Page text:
Nonviral hepatitis: inflammation of the liver usually resulting from exposure to certain toxins or drugs. In toxic hepatitis, liver damage (diffuse fatty infiltration of liver cells and necrosis) usually occurs within 24 to 48 hours after exposure to toxic agents. Alcohol, anoxia, and preexisting liver disease exacerbate the toxic effects of some of these agents. Recovery from nonviral hepatitis for most patients is good, although a few develop fulminating hepatitis or cirrhosis.
Cause: Toxic hepatitis may result from exposure to various hepatotoxins, such as acetaminophen, carbon tetrachloride, poisonous mushrooms, or vinyl chloride. Drug induced hepatitis may result from a hypersensitivity reaction unique to the affected patient such as, sulfonamides and, phenothiazines (cholestasis-induced hepatitis).
nausea and vomiting
Hepatomegaly (enlarge liver)
May have abdominal pain.
With the cholestatic form, clay colored stools and pruritus may occur.
Effective treatment aims to remove the causative agent by lavage( the irrigation or washing out of an organ), catharsis (a cleansing or purgation), or hyperventilation, depending on the route of exposure.
For gold or arsenic : Dimercaprol is an antidote used for toxic hepatitis cause by these but does not prevent drug induced hepatitis caused by other substances.
Corticosteroids may be ordered for patients with the drug induced type.
Thioctic acid may be prescribed to alleviate mushroom poisoning.
Cause: By hepatitis viruses
Preicteric phase (preceding
the appearance of jaundice-yellowing of the skin): the patient may
complain of fatigue, malaise, arthralgia (pain in a joint), myalgia (muscular
pain), photophobia (abnormal visual intolerance to light), and headache.
The patient may also experience nausea and vomiting, fever, liver and lymph node enlargement. His sense of taste and smell may be alter.
Icteric phase (jaundice-icterus stage) this phase lasts 2 to 2 weeks. The patient may experience mild weight loss, dark urine, clay colored stools, yellow sclera and skin, and continued hepatomegaly with tenderness.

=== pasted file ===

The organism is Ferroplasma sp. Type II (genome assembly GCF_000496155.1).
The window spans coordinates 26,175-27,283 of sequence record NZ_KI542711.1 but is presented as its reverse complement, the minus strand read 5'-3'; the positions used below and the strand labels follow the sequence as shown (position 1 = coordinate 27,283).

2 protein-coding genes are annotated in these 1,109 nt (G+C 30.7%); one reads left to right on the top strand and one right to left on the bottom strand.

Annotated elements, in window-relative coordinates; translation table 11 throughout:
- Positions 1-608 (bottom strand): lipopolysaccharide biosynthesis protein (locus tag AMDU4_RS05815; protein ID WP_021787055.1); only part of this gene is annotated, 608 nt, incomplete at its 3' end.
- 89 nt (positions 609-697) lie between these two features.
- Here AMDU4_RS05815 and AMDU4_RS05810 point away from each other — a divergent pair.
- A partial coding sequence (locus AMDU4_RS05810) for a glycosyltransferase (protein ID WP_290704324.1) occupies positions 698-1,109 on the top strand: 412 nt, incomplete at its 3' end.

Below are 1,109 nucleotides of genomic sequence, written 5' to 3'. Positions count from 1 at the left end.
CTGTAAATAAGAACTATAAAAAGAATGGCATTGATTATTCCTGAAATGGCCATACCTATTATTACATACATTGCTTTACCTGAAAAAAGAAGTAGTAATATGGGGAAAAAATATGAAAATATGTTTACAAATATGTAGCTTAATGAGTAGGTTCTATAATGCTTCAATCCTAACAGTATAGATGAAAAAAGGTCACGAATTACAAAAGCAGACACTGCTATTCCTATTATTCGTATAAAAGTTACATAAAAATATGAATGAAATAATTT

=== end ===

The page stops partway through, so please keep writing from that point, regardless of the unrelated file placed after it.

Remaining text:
Convalescent Phase lasts 2 to 12 weeks or possibly longer. The patient may continue to feel fatigue, have abdominal pain or tenderness, flatulence, and indigestion.
There is no specific treatment that exists for hepatitis.
Rest and combat anorexia by eating small meals high in calories and protein for the early stages of this disease.
Antiemetic may be prescribed for nausea and prevent vomiting.
In severe hepatitis: Corticosteroids may be prescribed.
Hepatitis Type A: (infectious)
Age of incidence: Children and young adults
Seasonal Incidence: Fall and Winter
Transmission: Food, water, semen, tears, stools, and possibly urine
Incubation: 15 to 45 days
Serum markers: Antibody to type A hepatitis
Carrier state: NO
Age incidence: Can occur at any age
Seasonal Incidence: Anytime
Transmission: Serum, blood and blood products, and semen
Incubation: 40 to 180 days
Serum markers: Hepatitis B surface antigen and hepatitis B antibodies
Prognosis: Worsens with age
Carrier state: Yes
Age incidence: Adults
Seasonal Incidence: Anytime
Transmission: Serum, blood and blood products, and possibly food
Incubation: 15 to 160 days
Serum markers: -
Carrier state: Unknown
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